Although there are many schools of thought regarding the correct grip of the gripping portion of the golf club shaft, golf instruction schools predominately teach 2 (two) styles of a gripping configuration. In the Vardon grip, the little finger on the trailing hand (the one placed lower on the club—right hand for a right—handed player) is placed between the index and middle finger on the lead hand (the hand that is higher on the club). The lead-hand thumb should fit in the “lifeline” of the trailing hand. The second technique teaches that the grip should be located in the palm of the hands avoiding interlocking between the fingers. This 2nd style is referred to as the “Natural Grip.”
There have been some other attempts to solve these problems. Some golfers have resorted to the use of pine tar which is obviously not very effective as the pine tar only lasts a short time requiring frequent re-application which can also transfer pine tar to clothing, golf ball and equipment further hindering the player's game. Some grip manufactures have integrated enlarged golf grips, or raised ridges or dots on the grip surface. However, these changes do not sufficiently solve the aforementioned problems.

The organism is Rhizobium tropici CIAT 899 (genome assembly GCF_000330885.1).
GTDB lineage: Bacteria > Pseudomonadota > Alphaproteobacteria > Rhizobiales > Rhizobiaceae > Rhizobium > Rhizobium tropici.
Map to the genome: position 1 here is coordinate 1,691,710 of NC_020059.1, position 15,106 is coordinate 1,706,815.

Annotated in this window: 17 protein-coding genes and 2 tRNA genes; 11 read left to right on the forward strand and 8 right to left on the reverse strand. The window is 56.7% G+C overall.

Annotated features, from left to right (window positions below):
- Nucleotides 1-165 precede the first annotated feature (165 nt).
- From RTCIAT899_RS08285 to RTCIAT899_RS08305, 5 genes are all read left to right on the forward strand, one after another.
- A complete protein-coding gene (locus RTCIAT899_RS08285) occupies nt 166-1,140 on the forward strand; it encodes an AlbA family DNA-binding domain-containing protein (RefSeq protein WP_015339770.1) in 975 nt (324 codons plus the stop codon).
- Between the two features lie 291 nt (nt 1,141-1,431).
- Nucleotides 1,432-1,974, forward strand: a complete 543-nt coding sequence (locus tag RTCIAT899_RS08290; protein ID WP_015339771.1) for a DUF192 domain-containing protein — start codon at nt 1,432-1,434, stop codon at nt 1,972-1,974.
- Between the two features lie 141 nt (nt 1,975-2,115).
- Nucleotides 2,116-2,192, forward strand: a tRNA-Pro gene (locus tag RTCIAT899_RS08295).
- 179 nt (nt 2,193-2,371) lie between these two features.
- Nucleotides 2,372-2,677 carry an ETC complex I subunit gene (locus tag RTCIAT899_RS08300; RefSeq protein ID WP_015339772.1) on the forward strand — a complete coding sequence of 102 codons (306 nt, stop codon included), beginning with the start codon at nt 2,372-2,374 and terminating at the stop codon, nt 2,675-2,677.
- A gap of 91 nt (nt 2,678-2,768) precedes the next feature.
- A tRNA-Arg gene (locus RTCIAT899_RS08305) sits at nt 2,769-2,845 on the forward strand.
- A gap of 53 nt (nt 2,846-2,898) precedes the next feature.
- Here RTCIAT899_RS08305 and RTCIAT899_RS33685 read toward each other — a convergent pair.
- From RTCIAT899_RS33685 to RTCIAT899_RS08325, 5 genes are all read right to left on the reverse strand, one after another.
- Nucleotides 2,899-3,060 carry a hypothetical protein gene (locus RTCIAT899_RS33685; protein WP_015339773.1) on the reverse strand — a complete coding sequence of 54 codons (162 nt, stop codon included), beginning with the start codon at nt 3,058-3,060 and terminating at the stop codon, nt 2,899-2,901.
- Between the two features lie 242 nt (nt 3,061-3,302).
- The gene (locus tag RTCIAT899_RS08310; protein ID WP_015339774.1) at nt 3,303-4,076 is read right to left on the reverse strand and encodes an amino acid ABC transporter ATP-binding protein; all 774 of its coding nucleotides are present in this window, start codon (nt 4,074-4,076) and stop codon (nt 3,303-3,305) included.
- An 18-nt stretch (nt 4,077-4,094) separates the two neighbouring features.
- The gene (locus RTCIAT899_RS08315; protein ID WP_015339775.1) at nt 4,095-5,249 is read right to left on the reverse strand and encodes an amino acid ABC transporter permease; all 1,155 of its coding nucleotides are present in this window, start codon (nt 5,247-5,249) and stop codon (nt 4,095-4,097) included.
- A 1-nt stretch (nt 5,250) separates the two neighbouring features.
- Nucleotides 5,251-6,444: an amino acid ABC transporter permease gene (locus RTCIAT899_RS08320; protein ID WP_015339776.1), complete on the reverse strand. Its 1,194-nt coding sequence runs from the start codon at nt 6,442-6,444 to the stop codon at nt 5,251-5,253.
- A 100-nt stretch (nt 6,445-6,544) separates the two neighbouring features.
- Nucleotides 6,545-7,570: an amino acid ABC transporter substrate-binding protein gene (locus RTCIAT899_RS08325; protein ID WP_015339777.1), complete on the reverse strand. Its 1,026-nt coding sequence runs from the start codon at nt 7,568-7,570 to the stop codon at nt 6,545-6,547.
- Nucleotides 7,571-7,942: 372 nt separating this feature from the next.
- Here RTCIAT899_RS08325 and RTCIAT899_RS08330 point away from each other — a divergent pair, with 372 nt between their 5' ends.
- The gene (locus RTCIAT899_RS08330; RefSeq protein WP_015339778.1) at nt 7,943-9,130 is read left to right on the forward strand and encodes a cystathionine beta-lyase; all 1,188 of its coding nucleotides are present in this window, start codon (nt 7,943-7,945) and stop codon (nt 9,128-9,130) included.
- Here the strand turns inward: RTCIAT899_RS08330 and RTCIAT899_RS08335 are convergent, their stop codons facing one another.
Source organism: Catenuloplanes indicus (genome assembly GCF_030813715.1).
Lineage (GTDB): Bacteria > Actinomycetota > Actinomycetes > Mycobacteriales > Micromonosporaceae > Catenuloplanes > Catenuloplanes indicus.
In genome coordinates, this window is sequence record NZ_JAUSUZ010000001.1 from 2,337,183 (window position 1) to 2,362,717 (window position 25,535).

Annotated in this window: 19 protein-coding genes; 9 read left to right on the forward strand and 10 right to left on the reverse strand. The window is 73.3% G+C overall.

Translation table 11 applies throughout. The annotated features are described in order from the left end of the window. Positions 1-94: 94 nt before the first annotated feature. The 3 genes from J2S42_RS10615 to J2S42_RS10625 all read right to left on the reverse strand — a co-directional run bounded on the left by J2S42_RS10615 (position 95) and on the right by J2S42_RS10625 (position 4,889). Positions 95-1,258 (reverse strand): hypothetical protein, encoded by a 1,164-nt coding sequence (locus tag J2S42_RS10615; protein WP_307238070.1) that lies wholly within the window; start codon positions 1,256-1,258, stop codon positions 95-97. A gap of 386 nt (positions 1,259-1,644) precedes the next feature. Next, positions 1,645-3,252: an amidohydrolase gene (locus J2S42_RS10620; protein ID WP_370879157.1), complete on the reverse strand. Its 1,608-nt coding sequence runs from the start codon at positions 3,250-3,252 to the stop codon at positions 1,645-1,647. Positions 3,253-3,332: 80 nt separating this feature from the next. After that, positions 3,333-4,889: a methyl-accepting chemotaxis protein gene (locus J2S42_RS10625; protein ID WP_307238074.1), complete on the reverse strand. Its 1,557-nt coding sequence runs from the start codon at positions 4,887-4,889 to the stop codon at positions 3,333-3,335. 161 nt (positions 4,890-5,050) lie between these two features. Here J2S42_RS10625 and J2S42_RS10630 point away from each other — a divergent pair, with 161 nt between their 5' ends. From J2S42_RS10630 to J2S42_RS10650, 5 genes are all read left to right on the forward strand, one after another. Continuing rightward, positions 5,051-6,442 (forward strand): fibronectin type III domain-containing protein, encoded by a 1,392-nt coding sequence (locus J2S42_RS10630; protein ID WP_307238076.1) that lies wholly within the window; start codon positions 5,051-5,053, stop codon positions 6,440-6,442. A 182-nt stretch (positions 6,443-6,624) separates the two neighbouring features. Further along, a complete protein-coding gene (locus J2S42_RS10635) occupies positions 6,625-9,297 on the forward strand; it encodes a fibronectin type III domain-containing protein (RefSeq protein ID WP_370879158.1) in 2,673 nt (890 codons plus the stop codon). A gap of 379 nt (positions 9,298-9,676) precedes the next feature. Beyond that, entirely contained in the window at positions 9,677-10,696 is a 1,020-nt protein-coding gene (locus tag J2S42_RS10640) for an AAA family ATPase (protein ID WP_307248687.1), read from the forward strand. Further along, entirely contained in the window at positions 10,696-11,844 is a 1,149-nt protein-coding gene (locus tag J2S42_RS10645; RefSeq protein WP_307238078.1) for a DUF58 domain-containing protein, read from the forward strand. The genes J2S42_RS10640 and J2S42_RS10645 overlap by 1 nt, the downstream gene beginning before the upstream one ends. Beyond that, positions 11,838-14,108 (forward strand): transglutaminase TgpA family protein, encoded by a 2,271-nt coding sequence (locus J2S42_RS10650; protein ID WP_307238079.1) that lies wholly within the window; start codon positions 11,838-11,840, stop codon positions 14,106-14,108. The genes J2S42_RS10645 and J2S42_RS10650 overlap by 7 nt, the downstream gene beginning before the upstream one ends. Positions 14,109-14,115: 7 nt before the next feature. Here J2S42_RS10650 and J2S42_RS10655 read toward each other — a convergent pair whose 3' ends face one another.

Unfortunately, the prior art offered in the marketplace has not solved these issues. U.S. Pat. No. 5,742,942 does attempt to enable a person to attain a better grasp of the golf club. However, this product is cumbersome to use. The strap mechanism is difficult and awkward to fasten around a person hand (s). If a golfer is experiencing bilateral weakness thus requiring both hands to be strapped, third party assistance may be required. In addition, this product may be embarrassing for some golfers to use in the company of friends, family or strangers due to its appearance and laborious application.